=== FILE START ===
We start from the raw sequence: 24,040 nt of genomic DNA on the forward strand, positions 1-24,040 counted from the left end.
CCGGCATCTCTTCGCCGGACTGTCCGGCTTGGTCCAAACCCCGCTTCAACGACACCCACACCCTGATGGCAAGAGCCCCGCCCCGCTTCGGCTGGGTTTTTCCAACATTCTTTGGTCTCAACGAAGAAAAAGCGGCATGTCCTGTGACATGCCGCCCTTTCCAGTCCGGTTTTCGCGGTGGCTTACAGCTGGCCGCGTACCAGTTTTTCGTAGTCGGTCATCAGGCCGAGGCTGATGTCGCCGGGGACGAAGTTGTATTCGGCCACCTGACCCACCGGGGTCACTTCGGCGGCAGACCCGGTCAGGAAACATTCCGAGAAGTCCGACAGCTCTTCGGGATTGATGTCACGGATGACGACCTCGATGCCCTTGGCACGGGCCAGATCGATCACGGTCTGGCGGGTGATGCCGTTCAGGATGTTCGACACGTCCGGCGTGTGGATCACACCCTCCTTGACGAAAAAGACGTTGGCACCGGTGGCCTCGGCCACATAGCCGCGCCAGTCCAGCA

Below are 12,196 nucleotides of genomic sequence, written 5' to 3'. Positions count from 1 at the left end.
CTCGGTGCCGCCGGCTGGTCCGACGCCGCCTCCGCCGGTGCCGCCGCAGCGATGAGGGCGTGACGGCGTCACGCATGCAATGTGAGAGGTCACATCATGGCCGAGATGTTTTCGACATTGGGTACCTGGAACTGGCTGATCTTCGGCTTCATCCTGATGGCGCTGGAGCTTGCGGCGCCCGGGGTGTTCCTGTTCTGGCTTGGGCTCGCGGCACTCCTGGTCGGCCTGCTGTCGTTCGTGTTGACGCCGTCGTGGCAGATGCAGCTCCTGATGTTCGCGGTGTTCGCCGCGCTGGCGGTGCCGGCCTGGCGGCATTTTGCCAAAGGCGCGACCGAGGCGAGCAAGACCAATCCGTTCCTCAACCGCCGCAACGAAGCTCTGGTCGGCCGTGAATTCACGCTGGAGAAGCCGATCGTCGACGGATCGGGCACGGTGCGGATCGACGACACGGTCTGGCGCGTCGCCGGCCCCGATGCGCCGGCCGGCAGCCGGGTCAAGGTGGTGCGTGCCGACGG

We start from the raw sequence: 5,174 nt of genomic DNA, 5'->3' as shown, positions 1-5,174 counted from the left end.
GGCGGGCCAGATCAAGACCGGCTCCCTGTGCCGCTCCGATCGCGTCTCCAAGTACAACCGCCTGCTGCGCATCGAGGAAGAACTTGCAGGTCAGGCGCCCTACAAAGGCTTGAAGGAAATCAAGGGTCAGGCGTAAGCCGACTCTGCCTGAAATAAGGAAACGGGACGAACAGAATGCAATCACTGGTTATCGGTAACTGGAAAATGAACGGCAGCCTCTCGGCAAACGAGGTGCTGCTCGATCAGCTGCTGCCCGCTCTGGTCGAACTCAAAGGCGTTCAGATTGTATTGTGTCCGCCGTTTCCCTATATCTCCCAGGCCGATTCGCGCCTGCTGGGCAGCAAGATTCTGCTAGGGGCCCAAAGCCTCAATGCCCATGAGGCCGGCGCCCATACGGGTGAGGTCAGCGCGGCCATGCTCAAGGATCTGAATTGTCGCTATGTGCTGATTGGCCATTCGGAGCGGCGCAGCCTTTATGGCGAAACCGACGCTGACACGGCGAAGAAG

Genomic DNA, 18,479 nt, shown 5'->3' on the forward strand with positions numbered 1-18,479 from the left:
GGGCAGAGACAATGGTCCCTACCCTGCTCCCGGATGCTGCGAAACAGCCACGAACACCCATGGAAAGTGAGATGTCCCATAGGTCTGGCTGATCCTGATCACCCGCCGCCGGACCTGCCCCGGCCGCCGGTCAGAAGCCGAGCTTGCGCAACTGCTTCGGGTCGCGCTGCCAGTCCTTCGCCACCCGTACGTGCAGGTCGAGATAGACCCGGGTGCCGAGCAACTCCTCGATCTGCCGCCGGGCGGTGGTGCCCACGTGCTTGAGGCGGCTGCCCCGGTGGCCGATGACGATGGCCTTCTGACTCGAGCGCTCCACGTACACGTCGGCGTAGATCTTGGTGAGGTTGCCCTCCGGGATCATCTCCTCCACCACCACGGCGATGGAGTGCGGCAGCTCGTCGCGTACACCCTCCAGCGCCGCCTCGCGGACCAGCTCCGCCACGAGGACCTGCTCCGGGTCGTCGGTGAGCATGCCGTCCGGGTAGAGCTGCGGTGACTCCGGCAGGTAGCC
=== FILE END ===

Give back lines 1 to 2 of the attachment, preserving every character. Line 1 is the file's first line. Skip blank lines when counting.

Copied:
We start from the raw sequence: 24,040 nt of genomic DNA on the forward strand, positions 1-24,040 counted from the left end.
CCGGCATCTCTTCGCCGGACTGTCCGGCTTGGTCCAAACCCCGCTTCAACGACACCCACACCCTGATGGCAAGAGCCCCGCCCCGCTTCGGCTGGGTTTTTCCAACATTCTTTGGTCTCAACGAAGAAAAAGCGGCATGTCCTGTGACATGCCGCCCTTTCCAGTCCGGTTTTCGCGGTGGCTTACAGCTGGCCGCGTACCAGTTTTTCGTAGTCGGTCATCAGGCCGAGGCTGATGTCGCCGGGGACGAAGTTGTATTCGGCCACCTGACCCACCGGGGTCACTTCGGCGGCAGACCCGGTCAGGAAACATTCCGAGAAGTCCGACAGCTCTTCGGGATTGATGTCACGGATGACGACCTCGATGCCCTTGGCACGGGCCAGATCGATCACGGTCTGGCGGGTGATGCCGTTCAGGATGTTCGACACGTCCGGCGTGTGGATCACACCCTCCTTGACGAAAAAGACGTTGGCACCGGTGGCCTCGGCCACATAGCCGCGCCAGTCCAGCA